Posthuman Villa

Location: Punta Licosa, Italy
Year: 2020
Category: architectural manifesto
Type: residential
Client: n / a
Status: model on display at the Italian Pavilion of the Venice Biennale
Area: 150sqm

Philosophical Manifesto: Leonardo Caffo
Architecture: Mario Coppola
Sustainability: Paolo Cresci, Arup Italia
Scientific advice: Brunella Velardi
Structural concept: Giammichele Melis, Arup Italia
Arup Italia working group: Mariela Tsopanova, Rick Titulaer, Alessio Mirabella, Luca Orlandini
Visualization: Chiara Pisapia
Graphic design: Gabriele Rollin

The Posthuman Villa is a manifesto project that proposes a new architectural language based on the concept of hybridization. Accompanied by the Manifesto of posthuman architecture, the villa declares that the world does not belong to us, and the spatial enclosures we build, within which we are born and live, however different and impermeable to what they leave outside, do not split the fate of humans from that of other living beings. It thus creates an unprecedented figure, radical and disturbing, delicate and powerful in undermining our certainty of homo faber (unicus).
Starting from the study of the Le Corbusier’s Villa Savoye, a modern reworking of classical architecture, the project reinterprets its structure in a key of exchange with the land on which it stands: a Parthenon that returns to the hill and, vice versa, the hill that is architecturalized in order to become Parthenon.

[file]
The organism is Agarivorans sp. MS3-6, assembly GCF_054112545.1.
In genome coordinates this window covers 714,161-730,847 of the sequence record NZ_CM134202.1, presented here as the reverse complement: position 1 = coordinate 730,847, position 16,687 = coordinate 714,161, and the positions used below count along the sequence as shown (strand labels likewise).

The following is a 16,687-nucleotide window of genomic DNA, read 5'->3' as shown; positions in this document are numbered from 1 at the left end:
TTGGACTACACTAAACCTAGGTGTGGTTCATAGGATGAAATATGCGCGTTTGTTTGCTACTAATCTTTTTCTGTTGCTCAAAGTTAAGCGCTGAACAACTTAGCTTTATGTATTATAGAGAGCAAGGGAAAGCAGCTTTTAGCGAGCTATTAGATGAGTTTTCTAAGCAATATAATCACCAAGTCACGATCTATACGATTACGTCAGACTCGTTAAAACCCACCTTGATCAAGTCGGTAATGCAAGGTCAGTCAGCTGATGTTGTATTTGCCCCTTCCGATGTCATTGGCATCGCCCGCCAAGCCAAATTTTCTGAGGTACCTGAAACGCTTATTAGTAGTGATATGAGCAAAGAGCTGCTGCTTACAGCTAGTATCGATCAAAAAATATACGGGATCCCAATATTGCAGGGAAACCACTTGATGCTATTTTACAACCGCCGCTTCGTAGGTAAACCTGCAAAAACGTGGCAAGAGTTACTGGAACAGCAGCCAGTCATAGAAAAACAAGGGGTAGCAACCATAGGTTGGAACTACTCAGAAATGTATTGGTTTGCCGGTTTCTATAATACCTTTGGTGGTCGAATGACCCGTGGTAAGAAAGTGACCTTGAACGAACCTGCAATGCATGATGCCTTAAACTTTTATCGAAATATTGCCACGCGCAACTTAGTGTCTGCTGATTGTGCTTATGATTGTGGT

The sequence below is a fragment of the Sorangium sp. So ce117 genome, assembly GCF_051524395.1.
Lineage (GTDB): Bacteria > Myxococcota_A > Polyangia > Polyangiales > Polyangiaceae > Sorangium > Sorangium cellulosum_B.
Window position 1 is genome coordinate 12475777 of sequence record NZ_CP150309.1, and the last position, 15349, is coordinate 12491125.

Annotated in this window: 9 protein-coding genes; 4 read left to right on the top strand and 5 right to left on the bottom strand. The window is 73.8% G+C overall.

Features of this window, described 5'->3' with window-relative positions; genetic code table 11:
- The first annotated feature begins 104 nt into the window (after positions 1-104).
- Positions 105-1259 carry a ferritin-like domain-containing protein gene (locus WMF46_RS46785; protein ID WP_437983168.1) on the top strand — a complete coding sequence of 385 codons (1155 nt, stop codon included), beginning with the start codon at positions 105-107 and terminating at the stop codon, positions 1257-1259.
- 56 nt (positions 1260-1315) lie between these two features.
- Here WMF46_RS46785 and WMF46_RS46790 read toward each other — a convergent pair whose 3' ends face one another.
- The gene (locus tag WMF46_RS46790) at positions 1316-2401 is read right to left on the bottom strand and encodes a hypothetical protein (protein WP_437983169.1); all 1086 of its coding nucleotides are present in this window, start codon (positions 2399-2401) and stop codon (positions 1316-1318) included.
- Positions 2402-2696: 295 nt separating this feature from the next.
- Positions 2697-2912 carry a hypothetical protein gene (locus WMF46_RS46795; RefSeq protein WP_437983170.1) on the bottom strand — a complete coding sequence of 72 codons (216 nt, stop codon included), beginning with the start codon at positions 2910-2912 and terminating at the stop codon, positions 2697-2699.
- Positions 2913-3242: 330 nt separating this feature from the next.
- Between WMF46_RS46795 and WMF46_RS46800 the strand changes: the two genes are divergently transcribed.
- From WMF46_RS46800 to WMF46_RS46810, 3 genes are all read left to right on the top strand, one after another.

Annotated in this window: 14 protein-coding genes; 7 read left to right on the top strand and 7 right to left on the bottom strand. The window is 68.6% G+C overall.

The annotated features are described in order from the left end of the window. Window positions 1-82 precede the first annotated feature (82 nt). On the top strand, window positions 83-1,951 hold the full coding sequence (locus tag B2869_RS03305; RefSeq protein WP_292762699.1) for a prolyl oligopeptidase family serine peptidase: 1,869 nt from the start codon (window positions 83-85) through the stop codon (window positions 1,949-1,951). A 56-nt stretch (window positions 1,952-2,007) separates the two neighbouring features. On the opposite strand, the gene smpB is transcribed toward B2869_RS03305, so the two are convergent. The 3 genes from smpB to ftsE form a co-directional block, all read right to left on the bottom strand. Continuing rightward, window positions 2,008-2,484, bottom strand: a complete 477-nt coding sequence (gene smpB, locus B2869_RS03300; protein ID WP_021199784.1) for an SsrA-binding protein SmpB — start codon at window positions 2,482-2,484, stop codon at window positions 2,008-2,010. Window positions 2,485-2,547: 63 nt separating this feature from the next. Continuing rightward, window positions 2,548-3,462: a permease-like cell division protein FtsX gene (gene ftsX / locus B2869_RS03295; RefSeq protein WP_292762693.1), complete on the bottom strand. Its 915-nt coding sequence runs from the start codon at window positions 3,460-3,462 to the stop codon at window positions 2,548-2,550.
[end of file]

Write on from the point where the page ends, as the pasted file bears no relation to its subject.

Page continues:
The villa is imagined on a promontory of sedimentary rock, a place of contact between sky, earth and sea. A digital process of topological optimization connects the modernist parallelepiped, separated from the ground, with the stone layers, transforming the corbusian pilotis into real organic roots that respond to the same logic of material minimization and resistance maximization of trees and bones. Through the most advanced technologies for eco-compatibility, starting from the 3D printing of local materials (raw earth and recycled waste brought by the undertow), the natural resources of the Mediterranean ecosystem – including wind, sun, water and biomass – become part of the language and of the architectural figure as crucial parameters of the creative process. The architectural envelope, with its inclinations, openings, projections and setbacks, is therefore modeled taking into account, simultaneously, compositional issues, energy-environmental issues and, above all, those related to biodiversity, the true cornerstone of posthuman design.
The harmonic coexistence of the trilith and the right angle, architectural symbols of anthropocentrism, with the differentiations and irregular topologies of the bodies and the landscape, demonstrates that designing a human space is possible even without detaching from the dynamic and self-organized order of the cosmos. Thus letting the villa, man’s home in nature, hover over the sea.